It seems odd but I was terrified he would win. He’s actually been better at me at so many things at work and stuff and I thought he would take the kids from me. But he was on his own while I had a lawyer, a barrister, my whole family, friends, other mums and everyone believed me first. A lot of people resented him and seemed to be on my side. And I was pretty messed up. The lawyers get in your head and make you do things you wouldn’t normally.

Q4: Why didn’t you both focus on the kids?

Well, that’s the thing, I thought he was, that he was after them, They adored him when they were little and I couldn’t compete. I was the one who wiped bums all week and put up with their moods while he was “good time parent”. I know I made it that way, but still.

It was a case of the more he tried the more I pulled and actually, it annoyed me that he didn’t try that hard to keep me. Yes, that annoyed me a lot.

Q5: How did you turn the kids against him?

It’s no one thing but it’s not that hard, When kids are young they will go to the one who offers the best sweets and presents. When older, they stick to the one who arranges things with their friends and takes them to activities. To go to his they would have to miss out and at 10 or 11 that really annoys them. So after a while they get embarrassed and annoyed and tired of the drama and all you then have to say is “you don’t need to go” or “would you rather go for that sleepover”. It’s easy really and no-one can prove you’ve done it. After that you just cut off all lines of communication. It’s called stonewalling. He’s left grasping at shadows.

Q6: Did you never feel guilty?

“It’s easy really and no-one can prove you’ve done it. After that you just cut off all lines of communication. It’s called stonewalling. He’s left grasping at shadows.”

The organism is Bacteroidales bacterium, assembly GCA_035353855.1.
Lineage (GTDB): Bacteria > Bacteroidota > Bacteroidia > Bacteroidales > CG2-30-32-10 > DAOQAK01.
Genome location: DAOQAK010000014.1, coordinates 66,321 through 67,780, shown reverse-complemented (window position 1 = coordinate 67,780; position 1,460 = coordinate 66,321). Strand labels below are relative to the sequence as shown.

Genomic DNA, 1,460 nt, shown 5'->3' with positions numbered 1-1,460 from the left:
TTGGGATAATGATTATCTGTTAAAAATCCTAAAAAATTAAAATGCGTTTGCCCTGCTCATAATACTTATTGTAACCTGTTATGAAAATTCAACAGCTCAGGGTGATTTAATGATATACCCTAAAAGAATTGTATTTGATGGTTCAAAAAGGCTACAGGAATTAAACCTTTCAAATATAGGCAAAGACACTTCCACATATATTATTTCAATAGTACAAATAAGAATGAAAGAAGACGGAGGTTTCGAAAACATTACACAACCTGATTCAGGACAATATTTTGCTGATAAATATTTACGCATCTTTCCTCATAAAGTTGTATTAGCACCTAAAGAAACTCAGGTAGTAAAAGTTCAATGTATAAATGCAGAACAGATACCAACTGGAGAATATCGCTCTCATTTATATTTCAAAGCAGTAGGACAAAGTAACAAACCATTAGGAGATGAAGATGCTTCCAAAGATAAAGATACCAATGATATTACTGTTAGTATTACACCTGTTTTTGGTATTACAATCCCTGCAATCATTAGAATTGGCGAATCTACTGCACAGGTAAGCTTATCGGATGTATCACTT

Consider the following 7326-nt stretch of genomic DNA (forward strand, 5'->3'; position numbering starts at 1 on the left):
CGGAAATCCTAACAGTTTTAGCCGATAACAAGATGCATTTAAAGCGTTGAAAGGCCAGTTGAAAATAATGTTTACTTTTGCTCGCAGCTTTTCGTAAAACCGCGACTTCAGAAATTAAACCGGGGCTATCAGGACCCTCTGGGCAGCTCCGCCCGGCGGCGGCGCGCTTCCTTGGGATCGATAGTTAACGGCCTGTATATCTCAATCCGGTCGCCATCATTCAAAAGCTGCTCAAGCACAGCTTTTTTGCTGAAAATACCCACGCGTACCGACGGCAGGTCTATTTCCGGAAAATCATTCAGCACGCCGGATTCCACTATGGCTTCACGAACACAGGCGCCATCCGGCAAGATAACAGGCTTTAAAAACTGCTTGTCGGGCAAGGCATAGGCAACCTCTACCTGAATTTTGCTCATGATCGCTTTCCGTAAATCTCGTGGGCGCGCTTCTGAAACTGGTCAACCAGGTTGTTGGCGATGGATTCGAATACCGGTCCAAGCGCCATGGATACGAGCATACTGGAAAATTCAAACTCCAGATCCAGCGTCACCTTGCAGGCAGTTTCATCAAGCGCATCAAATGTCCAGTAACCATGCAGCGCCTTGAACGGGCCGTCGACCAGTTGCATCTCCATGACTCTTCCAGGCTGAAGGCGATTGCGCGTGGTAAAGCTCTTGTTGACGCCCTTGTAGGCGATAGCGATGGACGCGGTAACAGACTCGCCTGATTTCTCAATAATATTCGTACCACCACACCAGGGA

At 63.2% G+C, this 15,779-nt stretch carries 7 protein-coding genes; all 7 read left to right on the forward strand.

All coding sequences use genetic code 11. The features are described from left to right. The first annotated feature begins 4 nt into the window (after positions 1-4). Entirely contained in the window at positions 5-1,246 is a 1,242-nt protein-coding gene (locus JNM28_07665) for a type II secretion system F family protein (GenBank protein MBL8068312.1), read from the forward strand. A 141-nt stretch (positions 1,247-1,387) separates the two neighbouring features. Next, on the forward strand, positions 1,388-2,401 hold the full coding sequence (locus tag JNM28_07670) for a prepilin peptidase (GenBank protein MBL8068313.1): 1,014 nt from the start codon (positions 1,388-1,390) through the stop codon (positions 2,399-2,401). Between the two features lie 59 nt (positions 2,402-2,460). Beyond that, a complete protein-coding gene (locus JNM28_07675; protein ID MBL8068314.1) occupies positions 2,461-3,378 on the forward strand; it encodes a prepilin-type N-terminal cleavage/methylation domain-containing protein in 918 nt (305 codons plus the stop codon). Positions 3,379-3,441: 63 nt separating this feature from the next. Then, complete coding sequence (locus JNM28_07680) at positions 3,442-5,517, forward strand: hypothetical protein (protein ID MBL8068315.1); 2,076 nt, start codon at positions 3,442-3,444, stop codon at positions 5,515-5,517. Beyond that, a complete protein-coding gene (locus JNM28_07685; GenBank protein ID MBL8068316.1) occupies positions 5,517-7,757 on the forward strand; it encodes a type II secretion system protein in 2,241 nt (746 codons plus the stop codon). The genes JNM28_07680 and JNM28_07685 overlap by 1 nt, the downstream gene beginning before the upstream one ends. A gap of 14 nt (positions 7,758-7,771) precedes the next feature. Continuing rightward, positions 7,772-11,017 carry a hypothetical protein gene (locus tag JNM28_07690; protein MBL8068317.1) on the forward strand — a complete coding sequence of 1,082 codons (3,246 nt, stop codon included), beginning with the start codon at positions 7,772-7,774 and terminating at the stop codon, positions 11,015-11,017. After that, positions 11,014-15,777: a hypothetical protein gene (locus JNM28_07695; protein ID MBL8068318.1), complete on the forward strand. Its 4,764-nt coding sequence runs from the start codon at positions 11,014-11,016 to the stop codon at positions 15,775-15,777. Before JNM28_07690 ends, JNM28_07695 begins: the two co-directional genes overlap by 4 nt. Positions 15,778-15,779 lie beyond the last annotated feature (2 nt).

All the time. I came close to breaking during tough nights alone. But they’re your kids and they’re worth it, And he had someone new by then anyway.

Q7: So what changed you?

Most of the women I know in this situation never stop and the kids don’t re-connect until they’re maybe late teens or at Uni. But for me, well my Mum passed away and he found out and despite everything, not seeing the kids for years, he was kind. Also I saw how the kids were so like him as they grew, Used to hate that at first but that changed. Also I started a new career and money wasn’t such an issue any more, I started going out more and he seemed an obvious choice to help out and I didn’t want the kids to blame me in future.

Q8: So if you had that time again would you……?

Do it again?

Well I don’t regret having the kids to myself and my family. It saved lots of arguments and compromises. I regret paying lawyers so much. But I knew that he would survive and he has proved me right. So I guess it turned out ok in the end.

In conclusion:

I agreed to publish her words without editing.

I also agreed not to add any interpretation or critical take.

The interview was offered in good faith by a friend of a friend.

She is aware of the site and wants her perspective to be used to help others understand both sides of the wall.

We hope this insight has been useful.

Feel free to comment below.

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The Peace Not Pas Team